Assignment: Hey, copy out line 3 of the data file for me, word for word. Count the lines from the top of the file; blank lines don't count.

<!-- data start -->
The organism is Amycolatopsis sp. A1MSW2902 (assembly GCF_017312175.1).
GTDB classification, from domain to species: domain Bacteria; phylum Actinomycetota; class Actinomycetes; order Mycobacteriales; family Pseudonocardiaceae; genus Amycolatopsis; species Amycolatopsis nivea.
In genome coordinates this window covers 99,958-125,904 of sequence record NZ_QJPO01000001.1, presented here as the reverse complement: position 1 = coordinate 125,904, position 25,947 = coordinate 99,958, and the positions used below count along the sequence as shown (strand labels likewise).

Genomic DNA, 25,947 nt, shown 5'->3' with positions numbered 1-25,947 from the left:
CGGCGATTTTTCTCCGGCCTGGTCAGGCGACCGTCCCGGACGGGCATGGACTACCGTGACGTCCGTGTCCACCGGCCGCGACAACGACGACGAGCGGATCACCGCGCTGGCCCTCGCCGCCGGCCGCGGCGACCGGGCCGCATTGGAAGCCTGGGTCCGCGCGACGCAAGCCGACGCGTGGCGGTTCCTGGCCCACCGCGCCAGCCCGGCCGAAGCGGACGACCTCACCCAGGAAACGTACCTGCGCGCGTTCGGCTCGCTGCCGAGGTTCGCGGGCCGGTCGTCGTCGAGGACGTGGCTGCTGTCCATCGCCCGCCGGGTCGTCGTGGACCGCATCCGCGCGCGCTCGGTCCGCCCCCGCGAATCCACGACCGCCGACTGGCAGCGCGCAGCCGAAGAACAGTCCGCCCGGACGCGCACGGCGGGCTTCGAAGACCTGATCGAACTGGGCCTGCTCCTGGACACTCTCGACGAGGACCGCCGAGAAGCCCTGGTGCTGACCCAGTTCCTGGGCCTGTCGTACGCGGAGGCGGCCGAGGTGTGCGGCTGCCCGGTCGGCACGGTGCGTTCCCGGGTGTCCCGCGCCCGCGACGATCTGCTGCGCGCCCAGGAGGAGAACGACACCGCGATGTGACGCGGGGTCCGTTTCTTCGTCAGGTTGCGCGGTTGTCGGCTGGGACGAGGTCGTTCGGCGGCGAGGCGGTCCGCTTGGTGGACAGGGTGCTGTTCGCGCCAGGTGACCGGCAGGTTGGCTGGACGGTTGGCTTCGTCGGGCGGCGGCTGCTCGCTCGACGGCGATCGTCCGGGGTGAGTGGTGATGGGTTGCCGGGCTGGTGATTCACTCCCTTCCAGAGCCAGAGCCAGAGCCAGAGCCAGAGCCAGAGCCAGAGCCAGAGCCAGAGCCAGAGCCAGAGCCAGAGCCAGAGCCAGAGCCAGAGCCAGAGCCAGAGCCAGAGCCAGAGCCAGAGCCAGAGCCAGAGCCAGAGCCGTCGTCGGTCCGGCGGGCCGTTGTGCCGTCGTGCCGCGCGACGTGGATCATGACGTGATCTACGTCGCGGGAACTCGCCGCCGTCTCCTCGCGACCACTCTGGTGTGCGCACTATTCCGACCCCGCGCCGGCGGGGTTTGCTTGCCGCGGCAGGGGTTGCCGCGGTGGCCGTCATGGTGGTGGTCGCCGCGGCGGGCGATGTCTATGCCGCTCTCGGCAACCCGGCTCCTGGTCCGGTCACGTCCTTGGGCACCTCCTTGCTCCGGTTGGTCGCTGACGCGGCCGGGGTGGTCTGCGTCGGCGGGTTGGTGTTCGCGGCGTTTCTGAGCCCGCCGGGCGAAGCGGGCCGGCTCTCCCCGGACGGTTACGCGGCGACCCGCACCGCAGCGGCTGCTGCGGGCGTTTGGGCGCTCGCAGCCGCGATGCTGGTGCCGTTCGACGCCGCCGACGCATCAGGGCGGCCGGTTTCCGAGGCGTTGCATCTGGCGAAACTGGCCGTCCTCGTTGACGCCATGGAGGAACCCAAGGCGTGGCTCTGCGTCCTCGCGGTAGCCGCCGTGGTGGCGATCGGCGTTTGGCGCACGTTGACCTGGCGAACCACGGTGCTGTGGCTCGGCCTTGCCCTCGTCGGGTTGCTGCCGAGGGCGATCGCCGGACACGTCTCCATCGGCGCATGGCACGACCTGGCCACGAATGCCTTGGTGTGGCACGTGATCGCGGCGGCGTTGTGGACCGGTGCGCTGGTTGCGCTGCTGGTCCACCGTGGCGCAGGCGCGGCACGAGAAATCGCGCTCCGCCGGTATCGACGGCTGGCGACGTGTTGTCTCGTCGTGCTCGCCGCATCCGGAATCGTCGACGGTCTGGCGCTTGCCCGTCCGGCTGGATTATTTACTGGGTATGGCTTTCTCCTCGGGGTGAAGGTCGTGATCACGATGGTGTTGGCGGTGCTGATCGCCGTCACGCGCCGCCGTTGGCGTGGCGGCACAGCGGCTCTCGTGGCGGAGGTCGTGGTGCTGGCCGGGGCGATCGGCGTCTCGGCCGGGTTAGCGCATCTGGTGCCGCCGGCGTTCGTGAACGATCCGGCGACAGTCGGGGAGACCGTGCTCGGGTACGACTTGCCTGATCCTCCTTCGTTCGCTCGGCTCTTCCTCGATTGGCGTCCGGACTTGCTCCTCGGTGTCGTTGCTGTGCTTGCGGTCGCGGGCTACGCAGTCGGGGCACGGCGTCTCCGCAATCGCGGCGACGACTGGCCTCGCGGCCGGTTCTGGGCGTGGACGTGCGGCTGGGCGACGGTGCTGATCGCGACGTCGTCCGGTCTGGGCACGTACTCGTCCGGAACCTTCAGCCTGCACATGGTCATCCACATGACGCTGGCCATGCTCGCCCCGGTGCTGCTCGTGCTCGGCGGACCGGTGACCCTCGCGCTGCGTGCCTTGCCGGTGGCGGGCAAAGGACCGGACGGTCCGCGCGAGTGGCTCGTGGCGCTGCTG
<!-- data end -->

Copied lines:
In genome coordinates this window covers 99,958-125,904 of sequence record NZ_QJPO01000001.1, presented here as the reverse complement: position 1 = coordinate 125,904, position 25,947 = coordinate 99,958, and the positions used below count along the sequence as shown (strand labels likewise).